Learn About FICA, Social Security, and Medicare Taxes

Employees and Employers Share the Cost of FICA Taxes

A breakdown of FICA taxes
FICA taxes breakdown. Photo:


There are certain taxes on income that everyone has to pay, and Federal Insurance Contributions Act (FICA) taxes for Social Security and Medicare are at the top of the list. Employers must withhold these taxes from employee paychecks and pay them to the IRS. FICA taxes are called payroll taxes because they are based on income paid to employees.

Key Takeaways

  • Social Security and Medicare taxes are known as Federal Insurance Contributions Act taxes, or, "FICA" taxes.
  • FICA taxes add up to 15.3% of an employee's gross pay: 7.65% for the employee, and 7.65% for the employer.
  • Social Security taxes total 12.4% and are split evenly between employer and employee.
  • Medicare taxes are 2.9% total, and split 50-50 between employer and employee.

What Is the FICA Tax?

The total FICA tax is 15.3% based on an employee's gross pay. The employer and employee each pay 7.65%. Here is a breakdown of these taxes:

  • The Social Security portion of FICA taxes is 6.2%—up to the annual maximum wages subject to Social Security.
  • The Medicare tax is 2.9%—1.45% for employees and employers on all employee earnings with no limit.
  • There is also an Additional Medicare tax of 0.9% for higher-income employees that must be withheld when the employee's income surpasses $200,000 for the year. Employees must pay this tax, but employers don't have to pay for it.


"Is FICA Social Security?" is a common question related to FICA taxes. The answer is that FICA taxes include Social Security taxes but are not just Social Security taxes.

Payments to your child under the age of 18 who is working in your business are not subject to Social Security and Medicare taxes if the business is a sole proprietorship or a partnership "in which each partner is a parent of the child," the IRS notes. Payments to your spouse or your parent as an employee are subject to FICA taxes.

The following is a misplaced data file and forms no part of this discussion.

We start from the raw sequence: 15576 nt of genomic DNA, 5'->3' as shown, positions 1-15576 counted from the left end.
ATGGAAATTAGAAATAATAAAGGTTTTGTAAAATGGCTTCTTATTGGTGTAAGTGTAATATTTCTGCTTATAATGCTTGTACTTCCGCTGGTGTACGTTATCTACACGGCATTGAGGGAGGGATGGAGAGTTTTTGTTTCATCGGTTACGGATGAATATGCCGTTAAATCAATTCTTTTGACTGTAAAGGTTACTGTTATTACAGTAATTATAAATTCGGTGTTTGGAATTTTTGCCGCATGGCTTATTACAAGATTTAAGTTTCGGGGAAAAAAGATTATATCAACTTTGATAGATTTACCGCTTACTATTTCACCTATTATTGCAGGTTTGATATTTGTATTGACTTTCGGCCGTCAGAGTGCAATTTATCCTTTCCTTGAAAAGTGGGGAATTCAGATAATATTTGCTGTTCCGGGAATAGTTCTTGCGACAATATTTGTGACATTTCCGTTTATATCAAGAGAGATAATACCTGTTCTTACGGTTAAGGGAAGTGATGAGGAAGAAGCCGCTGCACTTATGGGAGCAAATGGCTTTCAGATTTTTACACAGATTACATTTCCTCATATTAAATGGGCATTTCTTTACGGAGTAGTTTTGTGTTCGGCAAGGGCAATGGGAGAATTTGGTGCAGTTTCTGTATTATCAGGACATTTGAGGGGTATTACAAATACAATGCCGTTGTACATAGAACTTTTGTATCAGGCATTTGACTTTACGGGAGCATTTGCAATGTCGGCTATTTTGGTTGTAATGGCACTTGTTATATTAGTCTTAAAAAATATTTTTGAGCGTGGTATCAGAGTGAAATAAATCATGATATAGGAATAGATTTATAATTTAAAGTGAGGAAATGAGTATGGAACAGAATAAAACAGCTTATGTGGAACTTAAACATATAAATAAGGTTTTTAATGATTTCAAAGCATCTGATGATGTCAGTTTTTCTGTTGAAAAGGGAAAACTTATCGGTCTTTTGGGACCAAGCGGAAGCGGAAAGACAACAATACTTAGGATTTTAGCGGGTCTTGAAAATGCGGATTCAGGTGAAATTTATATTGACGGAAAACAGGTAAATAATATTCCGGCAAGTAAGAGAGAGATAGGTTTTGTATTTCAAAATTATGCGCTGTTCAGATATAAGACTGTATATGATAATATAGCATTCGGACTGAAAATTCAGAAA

Wages Exempt From FICA Tax

Some types of payments to employees are not included in Social Security wages. Generally speaking, payments that aren't considered earned income are free from Social Security taxes, including pension payments, distributions from a qualified retirement plan, and workers' compensation.


IRS Publication 15 (Circular E) has a table listing all the special rules for various types of services and payments for federal income tax withholding, FICA taxes, and FUTA tax.

How FICA Taxes Are Calculated

To calculate the FICA withholding for employees, you must take the employee's gross pay and multiply it by the employee rate of 7.65%. There are two important points you must watch in your calculations:

  • You must ensure that each employee's total gross pay for the year does not exceed the Social Security maximum for the current year because you can't deduct more than the maximum Social Security amount each year.
  • You must also ensure that the additional Medicare tax is withheld on the earnings of higher-paid employees when their earnings reach $200,000 in a year.